Correct me if I’m wrong but many schools (ex McGill) consider the undergraduate degree for the basis of admission - not graduate/doctoral studies. The latter is considered for academic context and could actually boost your profile in a sense for merely having undertaken and completed law studies, but won’t be detrimental for the calculation of your gpa for the purpose of med school admissions. For the calculation of your gpa for the purpose of med school admissions, it is often only the quality of your undergraduate degree gpa which is paramount.

Did you do an undergrad before law? If so, is it competitive (3.8ish/+)? Depending on the answers to those questions, it might be beneficial to simply do the remaining science prereqs as an independent student - as opposed to doing a second undergrad degree - so as to preserve the integrity of an already competitive undergrad gpa. If your existing undergrad gpa is low, however, then it would likely be wise to do a 2nd undergrad degree to boost your undergrad gpa.

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5 hours ago, smalltowncelery said:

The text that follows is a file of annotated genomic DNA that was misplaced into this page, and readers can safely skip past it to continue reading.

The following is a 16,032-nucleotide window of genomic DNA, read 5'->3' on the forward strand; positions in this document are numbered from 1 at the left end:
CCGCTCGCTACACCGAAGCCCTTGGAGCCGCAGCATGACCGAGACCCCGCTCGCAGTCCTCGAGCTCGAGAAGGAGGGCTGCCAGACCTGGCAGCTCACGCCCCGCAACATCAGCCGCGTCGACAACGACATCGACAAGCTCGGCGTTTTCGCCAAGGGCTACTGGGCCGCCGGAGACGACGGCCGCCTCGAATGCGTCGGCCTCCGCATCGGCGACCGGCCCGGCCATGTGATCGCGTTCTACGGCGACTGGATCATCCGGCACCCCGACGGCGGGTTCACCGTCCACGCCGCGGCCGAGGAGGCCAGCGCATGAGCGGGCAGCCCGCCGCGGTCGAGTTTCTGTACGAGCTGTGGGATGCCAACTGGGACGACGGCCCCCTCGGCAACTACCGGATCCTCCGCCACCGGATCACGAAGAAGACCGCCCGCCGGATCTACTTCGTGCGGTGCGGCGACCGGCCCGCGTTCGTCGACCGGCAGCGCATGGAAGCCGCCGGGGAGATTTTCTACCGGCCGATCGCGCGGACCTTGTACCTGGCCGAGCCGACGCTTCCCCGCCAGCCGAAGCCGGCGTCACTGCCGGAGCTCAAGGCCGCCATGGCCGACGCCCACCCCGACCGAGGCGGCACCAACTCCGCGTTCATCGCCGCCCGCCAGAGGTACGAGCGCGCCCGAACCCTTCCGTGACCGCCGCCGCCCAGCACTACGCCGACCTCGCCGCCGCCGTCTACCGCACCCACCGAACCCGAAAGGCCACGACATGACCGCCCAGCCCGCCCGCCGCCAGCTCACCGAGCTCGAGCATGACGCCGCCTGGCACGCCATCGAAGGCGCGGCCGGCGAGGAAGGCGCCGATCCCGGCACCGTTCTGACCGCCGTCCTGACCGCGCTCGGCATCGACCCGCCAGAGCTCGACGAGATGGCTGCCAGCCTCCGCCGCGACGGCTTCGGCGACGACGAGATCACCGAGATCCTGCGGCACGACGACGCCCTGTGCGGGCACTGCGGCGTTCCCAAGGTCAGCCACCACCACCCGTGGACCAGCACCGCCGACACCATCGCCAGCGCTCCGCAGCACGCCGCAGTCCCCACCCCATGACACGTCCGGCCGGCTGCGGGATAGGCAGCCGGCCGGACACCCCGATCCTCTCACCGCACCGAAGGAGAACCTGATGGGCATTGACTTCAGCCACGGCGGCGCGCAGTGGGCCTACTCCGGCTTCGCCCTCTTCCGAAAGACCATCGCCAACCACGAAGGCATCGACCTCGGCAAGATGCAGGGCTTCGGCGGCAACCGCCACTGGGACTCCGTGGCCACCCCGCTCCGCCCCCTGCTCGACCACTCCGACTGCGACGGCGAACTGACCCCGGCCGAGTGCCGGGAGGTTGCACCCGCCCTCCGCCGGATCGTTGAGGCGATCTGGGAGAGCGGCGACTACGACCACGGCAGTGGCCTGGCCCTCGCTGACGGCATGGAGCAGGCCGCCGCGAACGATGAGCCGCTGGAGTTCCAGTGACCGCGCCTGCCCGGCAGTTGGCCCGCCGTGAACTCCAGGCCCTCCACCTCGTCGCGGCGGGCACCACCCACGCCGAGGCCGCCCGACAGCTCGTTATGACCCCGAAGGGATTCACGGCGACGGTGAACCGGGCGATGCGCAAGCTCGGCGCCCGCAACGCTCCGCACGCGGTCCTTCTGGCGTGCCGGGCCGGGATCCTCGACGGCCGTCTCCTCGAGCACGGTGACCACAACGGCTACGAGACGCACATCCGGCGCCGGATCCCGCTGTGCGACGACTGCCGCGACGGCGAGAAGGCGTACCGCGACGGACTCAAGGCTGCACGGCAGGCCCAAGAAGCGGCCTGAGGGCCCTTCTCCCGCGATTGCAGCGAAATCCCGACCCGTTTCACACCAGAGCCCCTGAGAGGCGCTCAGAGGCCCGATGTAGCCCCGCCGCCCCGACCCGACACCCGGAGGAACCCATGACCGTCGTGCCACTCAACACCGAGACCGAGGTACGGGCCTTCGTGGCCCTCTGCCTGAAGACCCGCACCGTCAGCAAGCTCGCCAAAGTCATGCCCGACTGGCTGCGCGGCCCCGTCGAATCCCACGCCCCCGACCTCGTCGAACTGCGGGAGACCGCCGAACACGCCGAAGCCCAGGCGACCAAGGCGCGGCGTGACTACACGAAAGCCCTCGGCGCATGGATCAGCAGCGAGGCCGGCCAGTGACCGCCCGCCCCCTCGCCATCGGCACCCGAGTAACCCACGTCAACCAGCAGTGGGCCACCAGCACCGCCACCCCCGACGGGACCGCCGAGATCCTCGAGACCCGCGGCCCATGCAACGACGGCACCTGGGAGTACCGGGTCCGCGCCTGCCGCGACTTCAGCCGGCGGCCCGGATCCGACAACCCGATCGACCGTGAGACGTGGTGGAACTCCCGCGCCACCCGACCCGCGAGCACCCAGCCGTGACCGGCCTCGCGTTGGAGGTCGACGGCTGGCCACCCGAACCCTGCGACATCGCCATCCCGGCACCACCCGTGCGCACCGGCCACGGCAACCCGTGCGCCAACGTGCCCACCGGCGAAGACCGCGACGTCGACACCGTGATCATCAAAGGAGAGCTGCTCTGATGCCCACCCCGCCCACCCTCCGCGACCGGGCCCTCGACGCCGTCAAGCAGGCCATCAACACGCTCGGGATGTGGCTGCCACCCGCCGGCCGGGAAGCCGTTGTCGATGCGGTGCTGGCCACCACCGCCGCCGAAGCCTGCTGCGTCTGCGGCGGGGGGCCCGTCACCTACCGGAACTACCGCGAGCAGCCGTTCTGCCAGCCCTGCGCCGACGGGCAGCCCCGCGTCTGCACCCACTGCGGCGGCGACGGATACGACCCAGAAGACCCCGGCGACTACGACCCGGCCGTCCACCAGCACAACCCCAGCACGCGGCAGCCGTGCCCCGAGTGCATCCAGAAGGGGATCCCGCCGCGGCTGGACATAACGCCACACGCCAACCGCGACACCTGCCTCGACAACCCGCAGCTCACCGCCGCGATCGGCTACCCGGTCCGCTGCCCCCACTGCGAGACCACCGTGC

I think law counts as an undergraduate degree (same as pharm).

Ah I see. Still most people (in Quebec anyway) pursue an undergrad first, and then do law school afterward. So even if law school is considered to be an undergraduate program, one could still choose the previous undergraduate degree as the basis of admission degree (assuming OP has actually done an initial undergraduate degree prior to law school).

If no other undergrad was done prior and OP took some kind of accelerated route to law school similar med-p (not so familiar with the alternative routes to get to law school), then as I said, doing a 2nd undergrad would probably be beneficial.

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Hi, thank you all for your responses.

yes I did law as an undergraduate. I went directly from cegep (Quebec) to law school.